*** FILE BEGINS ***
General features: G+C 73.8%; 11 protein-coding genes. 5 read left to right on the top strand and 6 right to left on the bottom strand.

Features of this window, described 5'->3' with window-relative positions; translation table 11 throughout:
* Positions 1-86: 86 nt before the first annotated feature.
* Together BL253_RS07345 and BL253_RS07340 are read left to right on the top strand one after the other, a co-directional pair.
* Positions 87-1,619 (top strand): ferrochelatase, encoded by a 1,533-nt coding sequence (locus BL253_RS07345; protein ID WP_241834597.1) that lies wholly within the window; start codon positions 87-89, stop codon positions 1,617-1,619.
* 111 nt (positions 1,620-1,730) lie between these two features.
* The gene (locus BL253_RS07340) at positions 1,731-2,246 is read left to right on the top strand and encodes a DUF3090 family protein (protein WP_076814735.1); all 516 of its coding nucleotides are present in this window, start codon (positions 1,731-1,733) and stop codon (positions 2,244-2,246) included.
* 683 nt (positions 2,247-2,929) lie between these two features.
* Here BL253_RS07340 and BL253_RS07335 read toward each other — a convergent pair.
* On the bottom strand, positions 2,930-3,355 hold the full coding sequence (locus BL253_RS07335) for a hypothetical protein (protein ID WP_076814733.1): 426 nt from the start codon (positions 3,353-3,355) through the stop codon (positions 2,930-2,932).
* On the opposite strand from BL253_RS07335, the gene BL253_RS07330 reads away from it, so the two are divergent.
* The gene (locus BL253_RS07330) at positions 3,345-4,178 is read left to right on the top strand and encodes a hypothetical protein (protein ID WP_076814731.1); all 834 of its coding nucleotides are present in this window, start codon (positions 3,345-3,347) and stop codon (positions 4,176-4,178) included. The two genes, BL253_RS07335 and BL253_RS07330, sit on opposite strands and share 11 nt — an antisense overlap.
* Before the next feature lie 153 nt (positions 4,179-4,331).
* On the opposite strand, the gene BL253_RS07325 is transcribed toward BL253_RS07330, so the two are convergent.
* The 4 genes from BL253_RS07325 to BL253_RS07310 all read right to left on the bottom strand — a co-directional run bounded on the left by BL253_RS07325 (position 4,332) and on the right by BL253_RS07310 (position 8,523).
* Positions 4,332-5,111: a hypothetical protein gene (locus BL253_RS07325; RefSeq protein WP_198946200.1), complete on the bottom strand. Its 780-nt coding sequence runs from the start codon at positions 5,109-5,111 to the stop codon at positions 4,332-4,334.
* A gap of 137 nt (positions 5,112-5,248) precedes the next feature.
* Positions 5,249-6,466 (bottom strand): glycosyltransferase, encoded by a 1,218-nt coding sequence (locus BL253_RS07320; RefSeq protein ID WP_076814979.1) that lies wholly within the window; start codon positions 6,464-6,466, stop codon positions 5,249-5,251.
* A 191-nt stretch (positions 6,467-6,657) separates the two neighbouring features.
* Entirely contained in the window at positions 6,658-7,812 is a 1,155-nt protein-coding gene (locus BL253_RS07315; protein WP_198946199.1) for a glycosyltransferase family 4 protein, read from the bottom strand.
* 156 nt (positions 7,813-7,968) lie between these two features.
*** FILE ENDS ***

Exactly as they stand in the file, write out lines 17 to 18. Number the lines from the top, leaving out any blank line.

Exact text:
* A gap of 137 nt (positions 5,112-5,248) precedes the next feature.
* Positions 5,249-6,466 (bottom strand): glycosyltransferase, encoded by a 1,218-nt coding sequence (locus BL253_RS07320; RefSeq protein ID WP_076814979.1) that lies wholly within the window; start codon positions 6,464-6,466, stop codon positions 5,249-5,251.